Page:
Thursday, October 16, 2008

Legal issues for bloggers ; Beware!

The Overview of Legal Liability Issues FAQ briefly addresses some common legal issues that affect you as a publisher, especially situations where you may face legal claims or threats based on information you published on your blog.

What should I do if I get sued for what I blogged?
You should contact an attorney (if you don't know an attorney, EFF may be able to help you find one). If the statement at issue is protected speech, you may be entitled to move to strike the complaint under your state's Anti-SLAPP laws.
How do I know if I am being SLAPPed?
SLAPP stands for Strategic Lawsuit Against Public Participation, and the Anti-SLAPP laws are designed to help people sued for legitimate, protected speech made about public issues. If you are sued because you wrote about an issue of public interest or concern, you may have been SLAPPed. The First Amendment Project has an excellent FAQ on Anti-SLAPP laws. Note that Anti-SLAPP laws don't exist in every state, and they vary quite a bit among states, so this may not be available to everyone.
Can EFF defend me?
Maybe. EFF is a small, grassroots legal advocacy nonprofit supported by member contributions. We provide pro bono (free) legal assistance in cases where we believe we can help shape the law. Unfortunately, we have a relatively small number of very hard-working attorneys, so we do not have the resources to defend everyone who asks, no matter how deserving. If we cannot assist you, we will make every effort to put you in touch with attorneys who can. If you're in trouble, you can contact us at information@eff.org.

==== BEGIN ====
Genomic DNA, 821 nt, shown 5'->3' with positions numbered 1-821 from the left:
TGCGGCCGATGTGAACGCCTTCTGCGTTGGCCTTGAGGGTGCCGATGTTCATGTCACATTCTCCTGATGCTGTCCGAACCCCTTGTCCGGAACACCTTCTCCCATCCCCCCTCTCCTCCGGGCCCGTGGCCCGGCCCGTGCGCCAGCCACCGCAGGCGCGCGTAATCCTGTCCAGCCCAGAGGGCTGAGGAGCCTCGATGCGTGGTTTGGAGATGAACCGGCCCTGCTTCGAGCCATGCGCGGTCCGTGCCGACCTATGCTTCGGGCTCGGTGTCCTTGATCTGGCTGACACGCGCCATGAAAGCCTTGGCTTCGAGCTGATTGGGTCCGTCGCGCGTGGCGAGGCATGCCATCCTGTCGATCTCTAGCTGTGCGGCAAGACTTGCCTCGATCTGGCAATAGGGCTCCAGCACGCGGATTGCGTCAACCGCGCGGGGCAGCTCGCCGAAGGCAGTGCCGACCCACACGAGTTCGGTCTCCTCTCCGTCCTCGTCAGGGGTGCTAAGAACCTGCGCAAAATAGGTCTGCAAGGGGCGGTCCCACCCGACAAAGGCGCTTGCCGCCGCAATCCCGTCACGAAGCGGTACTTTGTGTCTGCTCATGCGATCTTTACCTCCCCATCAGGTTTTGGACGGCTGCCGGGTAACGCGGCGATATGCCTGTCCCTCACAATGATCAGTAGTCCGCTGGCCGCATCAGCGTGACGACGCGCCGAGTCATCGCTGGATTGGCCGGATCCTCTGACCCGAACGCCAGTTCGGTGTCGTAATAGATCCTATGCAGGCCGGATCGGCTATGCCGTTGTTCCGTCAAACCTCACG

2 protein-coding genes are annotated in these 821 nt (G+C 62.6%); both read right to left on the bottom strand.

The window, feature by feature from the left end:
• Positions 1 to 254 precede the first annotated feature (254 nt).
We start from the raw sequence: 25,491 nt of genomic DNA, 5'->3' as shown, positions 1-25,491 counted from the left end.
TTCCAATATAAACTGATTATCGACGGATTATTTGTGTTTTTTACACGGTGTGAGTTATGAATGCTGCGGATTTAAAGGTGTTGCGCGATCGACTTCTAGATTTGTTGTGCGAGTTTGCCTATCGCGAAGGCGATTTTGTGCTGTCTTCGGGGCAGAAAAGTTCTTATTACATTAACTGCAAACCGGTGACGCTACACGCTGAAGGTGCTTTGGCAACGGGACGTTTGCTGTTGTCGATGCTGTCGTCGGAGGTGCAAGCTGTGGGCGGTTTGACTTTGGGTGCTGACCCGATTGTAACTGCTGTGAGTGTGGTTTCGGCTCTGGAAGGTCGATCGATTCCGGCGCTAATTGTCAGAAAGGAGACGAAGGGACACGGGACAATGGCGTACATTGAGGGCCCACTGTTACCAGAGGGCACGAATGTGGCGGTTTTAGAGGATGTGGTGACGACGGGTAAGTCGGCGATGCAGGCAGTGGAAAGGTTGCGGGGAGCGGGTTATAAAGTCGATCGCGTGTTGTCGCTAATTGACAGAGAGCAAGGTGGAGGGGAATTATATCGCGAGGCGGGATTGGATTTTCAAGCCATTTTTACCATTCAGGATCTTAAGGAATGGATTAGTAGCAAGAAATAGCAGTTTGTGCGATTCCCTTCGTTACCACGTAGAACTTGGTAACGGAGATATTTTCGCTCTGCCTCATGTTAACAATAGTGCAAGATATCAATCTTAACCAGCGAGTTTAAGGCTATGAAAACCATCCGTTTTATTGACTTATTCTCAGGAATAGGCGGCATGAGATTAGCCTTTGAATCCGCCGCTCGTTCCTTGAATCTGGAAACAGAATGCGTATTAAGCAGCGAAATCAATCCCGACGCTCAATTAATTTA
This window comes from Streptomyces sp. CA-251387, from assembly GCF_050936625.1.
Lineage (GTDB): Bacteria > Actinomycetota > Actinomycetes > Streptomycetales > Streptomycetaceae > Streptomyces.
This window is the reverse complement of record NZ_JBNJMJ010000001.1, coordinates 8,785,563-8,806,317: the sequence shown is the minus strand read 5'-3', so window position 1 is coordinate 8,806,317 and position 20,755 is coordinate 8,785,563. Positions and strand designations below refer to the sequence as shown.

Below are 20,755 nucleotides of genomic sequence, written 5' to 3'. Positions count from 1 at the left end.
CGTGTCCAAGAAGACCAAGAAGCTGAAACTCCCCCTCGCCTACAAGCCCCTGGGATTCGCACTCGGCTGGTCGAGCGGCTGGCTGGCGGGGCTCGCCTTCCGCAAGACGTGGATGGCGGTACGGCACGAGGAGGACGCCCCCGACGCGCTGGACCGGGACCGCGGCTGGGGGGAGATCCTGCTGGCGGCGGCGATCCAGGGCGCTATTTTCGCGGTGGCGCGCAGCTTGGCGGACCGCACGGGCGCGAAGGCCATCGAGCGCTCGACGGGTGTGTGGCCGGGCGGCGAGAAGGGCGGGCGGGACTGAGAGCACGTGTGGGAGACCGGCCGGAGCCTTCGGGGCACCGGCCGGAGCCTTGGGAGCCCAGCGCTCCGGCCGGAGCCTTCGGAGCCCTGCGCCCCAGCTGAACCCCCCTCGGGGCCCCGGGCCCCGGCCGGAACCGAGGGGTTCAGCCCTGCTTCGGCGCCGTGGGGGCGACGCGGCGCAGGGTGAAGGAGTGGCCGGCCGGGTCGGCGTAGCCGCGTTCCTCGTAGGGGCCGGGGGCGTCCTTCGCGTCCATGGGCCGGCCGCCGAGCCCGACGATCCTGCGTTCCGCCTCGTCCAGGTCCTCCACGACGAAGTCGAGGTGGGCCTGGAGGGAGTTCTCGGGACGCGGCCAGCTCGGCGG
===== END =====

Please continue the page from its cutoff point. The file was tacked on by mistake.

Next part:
We also encourage you to review and use our extensive web archive of legal documents at http://eff.org/legal/cases/. You may download any of our legal filings.
I'm not in the United States - do these FAQs apply to me?
No. This legal guide is based on the laws in the United States, where there is a strong constitutional protection for speech. Many other countries do not have strong protections, making it easier to sue for speech. (See, for example, the BBC's guide, How to Avoid Libel and Defamation.) However, US courts are reluctant to enforce foreign judgments that would restrict your freedom of speech. So if you are sued in the United Kingdom for defamation, you might lose your UK case, but the winner would have a hard time collecting in the United States.

If you know of a similar guide for your own jurisdiction or feel inspired to research and write one, please let us know. We can link to it here. We don't have the expertise or resources to speak to other countries' legal traditions, but we'd like to work with those who do.
Do the laws vary from state to state?
Yes. While the Constitution and federal laws, such as copyright law or Section 230, apply nationwide, many laws that affect bloggers vary from state to state. For example, defamation, reporter shield laws, and privacy laws are defined by each state (within constitutional boundaries).
What legal liability issues can arise from my blog?
Generally, you face the same liability issues as anyone making a publication available to the public, and receive the same freedom of speech and press protections. The main legal liability issues include:
  • Defamation
  • Intellectual Property (Copyright/Trademark)
  • Trade Secret
  • Right of Publicity
  • Publication of Private Facts
  • Intrusion into Seclusion

Click here for more info....

1 comments:

aliah said...

Blogger should understand law, if blogger wants to stay away from legal issues and i must say that information that blogger sharing should be under copyrights.
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